According to The Economist, the length of the average American marriage before divorce is eight years. In comparison, the standard length of a mortgage is thirty years. It’s no surprise then many mortgage contracts outlast the marriage of the people who signed them.

In Washington State, any property that is acquired during the course of the marriage is presumed marital or community property, including real estate. If one of the partners wants to keep the home, he or she will probably have to buy out his or her ex.

For example, suppose Michael and Marilyn purchased a home together during their marriage. At the time of their divorce, the home is valued at $200,000 with a mortgage balance of $120,000. Michael and Marilyn own $80,000 worth of equity in the home.

If Michael wanted to keep the house after the divorce, he would need to pay Marilyn her share of the equity since the home is community property. He could either pay Marilyn $40,000 in cash, or give her other assets or items of property of equivalent value.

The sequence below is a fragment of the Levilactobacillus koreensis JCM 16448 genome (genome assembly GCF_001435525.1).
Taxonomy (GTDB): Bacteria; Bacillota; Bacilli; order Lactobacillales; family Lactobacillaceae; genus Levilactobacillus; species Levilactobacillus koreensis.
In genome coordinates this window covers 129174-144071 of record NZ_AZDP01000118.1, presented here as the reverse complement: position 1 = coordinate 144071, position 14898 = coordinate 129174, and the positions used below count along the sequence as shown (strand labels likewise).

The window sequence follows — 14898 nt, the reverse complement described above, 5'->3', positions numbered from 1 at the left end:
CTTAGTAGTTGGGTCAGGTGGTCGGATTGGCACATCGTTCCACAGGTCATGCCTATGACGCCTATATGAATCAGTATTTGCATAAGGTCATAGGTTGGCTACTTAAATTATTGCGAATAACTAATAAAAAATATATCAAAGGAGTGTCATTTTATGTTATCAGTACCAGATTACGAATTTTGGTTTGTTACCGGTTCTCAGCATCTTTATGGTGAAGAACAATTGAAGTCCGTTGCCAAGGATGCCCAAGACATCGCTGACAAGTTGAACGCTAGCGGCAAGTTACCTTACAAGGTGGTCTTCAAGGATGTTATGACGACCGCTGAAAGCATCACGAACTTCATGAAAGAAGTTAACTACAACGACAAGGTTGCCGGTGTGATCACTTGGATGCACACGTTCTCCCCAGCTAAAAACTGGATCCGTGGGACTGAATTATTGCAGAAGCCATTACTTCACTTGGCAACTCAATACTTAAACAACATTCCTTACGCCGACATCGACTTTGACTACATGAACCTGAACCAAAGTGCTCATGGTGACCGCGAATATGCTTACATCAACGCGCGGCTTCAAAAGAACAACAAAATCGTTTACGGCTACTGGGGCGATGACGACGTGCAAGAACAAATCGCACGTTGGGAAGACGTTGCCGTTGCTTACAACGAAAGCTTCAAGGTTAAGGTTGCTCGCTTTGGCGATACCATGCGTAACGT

If Michael does not have $40,000 in separate cash or assets, he will either need to sell the home or refinance. Selling the home is relatively straightforward—Michael and Marilyn would put the house on the market and split the profit accordingly. If he were going to refinance, he would need to get the bank to agree to remove Marilyn from the loan and increase the loan balance to pay off Marilyn’s share of the equity. For example, he could increase the mortgage balance to $160,000, and give $40,000 in cash to Marilyn from the loan.

Selling or refinancing a home can be a lengthy process that far outlasts the time it takes to finalize a divorce. If you own your home and are considering keeping the property, you need to work with an experienced family law attorney that can help you protect your investment. At Pacific Northwest Family Law, our attorneys will work with you and your soon-to-be former spouse to create a financial arrangement for your home that is fair to each of you.

To learn more about mortgages in divorce or find out how Pacific Northwest Family Law can help you, contact our office today by calling 360-926-9112.